Burdock plants have dark green leaves that can grow up to 28” long; they can remind you of elephant ears. They are generally large, coarse and shaped like a pointed oval, with the lower ones being heart-shaped. They are woolly underneath. The leafstalks are generally hollow. They normally flower from July through October.
The prickly heads of these plants burrs are noted for easily catching on to fur and clothing. Burrs can cause local irritation. The plants are distributed over most of the United States and Southern Canada.
The taproot of young burdock plants can be harvested and eaten as a root vegetable. While generally out of favor in the west, it remains popular in Asia. Burdock root is very crisp and has a sweet, mild, and pungent flavor with a little muddy harshness that can be reduced by soaking julienned or shredded roots in water for five to ten minutes.
Take the first year roots, peel and slice them, then simmer in water for twenty minutes with ¼ teaspoon of baking soda (if you have it).They will be tasty and nutritious.
Immature flower stalks may also be harvested in late spring, before flowers appear; their taste resembles that of an artichoke, to which the burdock is related. The stalks are thoroughly peeled, and either eaten raw, or boiled in salt water. Leaves are also eaten in spring in Japan when a plant is young and leaves are soft. A popular Japanese dish is kinpira gobō shredded burdock root and carrot, braised with soy sauce, sugar, sake, and sesame oil.
Burdock is believed to increase lactation in nursing mothers, but it is sometimes recommended that it be avoided during pregnancy based on animal studies that show components of burdock to cause uterus stimulation.
Herbalists considered dried burdock to be a diuretic, diaphoretic, and a blood-purifying agent. Young roots of first year burdock dug up in the early spring are used to make a salve for burns, wounds and other skin irritations.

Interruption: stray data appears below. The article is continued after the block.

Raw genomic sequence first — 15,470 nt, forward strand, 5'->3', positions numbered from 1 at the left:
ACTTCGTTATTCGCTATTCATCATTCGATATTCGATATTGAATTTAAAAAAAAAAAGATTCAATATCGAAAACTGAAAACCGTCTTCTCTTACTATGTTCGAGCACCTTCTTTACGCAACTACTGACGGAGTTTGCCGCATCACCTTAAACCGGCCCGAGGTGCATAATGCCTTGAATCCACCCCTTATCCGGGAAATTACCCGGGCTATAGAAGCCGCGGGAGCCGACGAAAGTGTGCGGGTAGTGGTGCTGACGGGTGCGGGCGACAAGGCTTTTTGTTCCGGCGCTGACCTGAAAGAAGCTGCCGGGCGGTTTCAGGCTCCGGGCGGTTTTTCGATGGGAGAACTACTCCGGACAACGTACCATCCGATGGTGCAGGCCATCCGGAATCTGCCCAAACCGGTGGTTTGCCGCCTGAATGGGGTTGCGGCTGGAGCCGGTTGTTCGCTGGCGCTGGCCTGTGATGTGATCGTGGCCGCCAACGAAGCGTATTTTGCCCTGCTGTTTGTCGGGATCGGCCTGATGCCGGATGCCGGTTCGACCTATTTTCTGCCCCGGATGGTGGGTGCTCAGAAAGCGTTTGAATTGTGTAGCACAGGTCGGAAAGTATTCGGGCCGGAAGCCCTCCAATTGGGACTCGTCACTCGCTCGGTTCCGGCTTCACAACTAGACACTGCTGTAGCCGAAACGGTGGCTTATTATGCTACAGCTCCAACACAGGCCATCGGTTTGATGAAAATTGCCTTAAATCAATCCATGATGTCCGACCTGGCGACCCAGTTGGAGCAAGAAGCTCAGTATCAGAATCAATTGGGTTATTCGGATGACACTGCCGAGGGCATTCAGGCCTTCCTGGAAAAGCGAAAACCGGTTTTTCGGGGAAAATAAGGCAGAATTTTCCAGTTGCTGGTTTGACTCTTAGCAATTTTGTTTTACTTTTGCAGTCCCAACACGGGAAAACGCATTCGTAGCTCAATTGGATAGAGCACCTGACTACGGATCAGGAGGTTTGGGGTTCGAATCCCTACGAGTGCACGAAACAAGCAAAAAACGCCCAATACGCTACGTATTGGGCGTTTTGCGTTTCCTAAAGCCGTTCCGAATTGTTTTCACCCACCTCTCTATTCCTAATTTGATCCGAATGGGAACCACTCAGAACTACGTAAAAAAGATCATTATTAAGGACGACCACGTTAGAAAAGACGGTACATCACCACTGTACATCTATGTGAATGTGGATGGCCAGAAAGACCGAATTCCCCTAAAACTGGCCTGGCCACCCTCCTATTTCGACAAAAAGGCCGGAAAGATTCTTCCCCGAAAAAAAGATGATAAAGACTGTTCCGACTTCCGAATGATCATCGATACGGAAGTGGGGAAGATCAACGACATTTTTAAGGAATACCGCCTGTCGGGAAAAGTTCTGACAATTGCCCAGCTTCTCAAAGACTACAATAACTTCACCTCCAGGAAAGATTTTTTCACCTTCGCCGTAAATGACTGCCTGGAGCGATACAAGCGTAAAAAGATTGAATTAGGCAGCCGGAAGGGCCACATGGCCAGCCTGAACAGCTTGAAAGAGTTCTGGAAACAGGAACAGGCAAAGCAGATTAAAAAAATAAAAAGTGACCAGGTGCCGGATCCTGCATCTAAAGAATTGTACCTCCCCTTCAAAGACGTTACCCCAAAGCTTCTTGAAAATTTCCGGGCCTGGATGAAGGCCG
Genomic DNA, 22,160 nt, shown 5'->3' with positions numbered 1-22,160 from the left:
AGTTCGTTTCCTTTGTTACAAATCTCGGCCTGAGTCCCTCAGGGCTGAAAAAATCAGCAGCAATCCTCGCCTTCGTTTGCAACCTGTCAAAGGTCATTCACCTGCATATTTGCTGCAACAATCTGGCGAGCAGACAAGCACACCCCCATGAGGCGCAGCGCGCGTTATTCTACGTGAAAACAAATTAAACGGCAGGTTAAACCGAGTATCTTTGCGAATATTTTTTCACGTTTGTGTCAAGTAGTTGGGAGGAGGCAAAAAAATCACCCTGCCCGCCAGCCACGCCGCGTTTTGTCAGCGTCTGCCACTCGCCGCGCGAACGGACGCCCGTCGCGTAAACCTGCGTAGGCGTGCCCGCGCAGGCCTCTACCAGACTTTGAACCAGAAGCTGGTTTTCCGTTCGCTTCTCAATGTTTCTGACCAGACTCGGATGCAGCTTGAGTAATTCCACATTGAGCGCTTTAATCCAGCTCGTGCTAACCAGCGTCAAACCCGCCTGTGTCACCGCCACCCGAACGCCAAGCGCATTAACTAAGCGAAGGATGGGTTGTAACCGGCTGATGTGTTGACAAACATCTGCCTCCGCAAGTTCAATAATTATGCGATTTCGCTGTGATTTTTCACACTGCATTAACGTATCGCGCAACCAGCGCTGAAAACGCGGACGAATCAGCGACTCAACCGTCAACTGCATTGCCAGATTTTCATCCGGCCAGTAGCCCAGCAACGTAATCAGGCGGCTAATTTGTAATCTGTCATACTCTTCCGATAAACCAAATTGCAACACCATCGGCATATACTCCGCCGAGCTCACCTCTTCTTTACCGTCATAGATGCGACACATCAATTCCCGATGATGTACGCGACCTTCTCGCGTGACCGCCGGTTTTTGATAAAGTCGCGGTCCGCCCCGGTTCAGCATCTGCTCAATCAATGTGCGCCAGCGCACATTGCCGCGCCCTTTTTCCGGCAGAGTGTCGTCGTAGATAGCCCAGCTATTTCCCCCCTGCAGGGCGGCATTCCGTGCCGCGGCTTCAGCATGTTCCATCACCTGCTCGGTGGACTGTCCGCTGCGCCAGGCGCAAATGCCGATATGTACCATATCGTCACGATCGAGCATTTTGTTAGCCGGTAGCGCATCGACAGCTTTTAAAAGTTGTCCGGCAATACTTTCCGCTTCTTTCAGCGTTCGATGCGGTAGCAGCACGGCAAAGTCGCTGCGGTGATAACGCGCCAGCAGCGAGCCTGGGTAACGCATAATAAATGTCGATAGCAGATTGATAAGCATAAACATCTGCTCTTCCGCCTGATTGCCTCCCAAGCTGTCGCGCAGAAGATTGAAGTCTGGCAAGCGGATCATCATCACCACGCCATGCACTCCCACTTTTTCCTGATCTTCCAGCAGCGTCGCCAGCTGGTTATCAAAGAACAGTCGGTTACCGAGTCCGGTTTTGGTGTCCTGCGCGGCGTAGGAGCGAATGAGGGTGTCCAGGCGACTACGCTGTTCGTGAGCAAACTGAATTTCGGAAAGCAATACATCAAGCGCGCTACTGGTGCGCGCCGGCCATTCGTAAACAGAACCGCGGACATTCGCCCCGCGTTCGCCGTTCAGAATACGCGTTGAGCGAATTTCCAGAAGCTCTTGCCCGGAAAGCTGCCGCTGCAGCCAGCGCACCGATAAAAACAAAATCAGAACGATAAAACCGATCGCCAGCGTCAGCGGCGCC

Burdock may cause an allergic reaction in people sensitive to certain flowers and herbs. When applied to the skin, it can cause a rash.
When discussing the use of Burdock as a medication, WEB M. D states that the following interactions can take place when burdock is ingested. Quote “Medications that slow blood clotting (Anticoagulant / Antiplatelet drugs) interacts with BURDOCK
- Burdock might slow blood clotting. Taking burdock along with medications that also slow clotting might increase the chances of bruising and bleeding.Some medications that slow blood clotting include aspirin, clopidogrel (Plavix), diclofenac (Voltaren, Cataflam, others), ibuprofen (Advil, Motrin, others), naproxen (Anaprox, Naprosyn, others), dalteparin (Fragmin), enoxaparin (Lovenox), heparin, warfarin (Coumadin), and others.”
The University of Maryland Medical Center has some recommendation on the uses of burdock and their dosages at the following site. http://www.umm.edu/altmed/articles/burdock-000227.htm
As with all plants be sure of your identification before you eat them. The best way is to find a plant expert in your area that is familiar with burdock. If you choose to use them for medical purposes, please read the medical citations shown above and remember that I am not giving medical advice and have had no special medical training.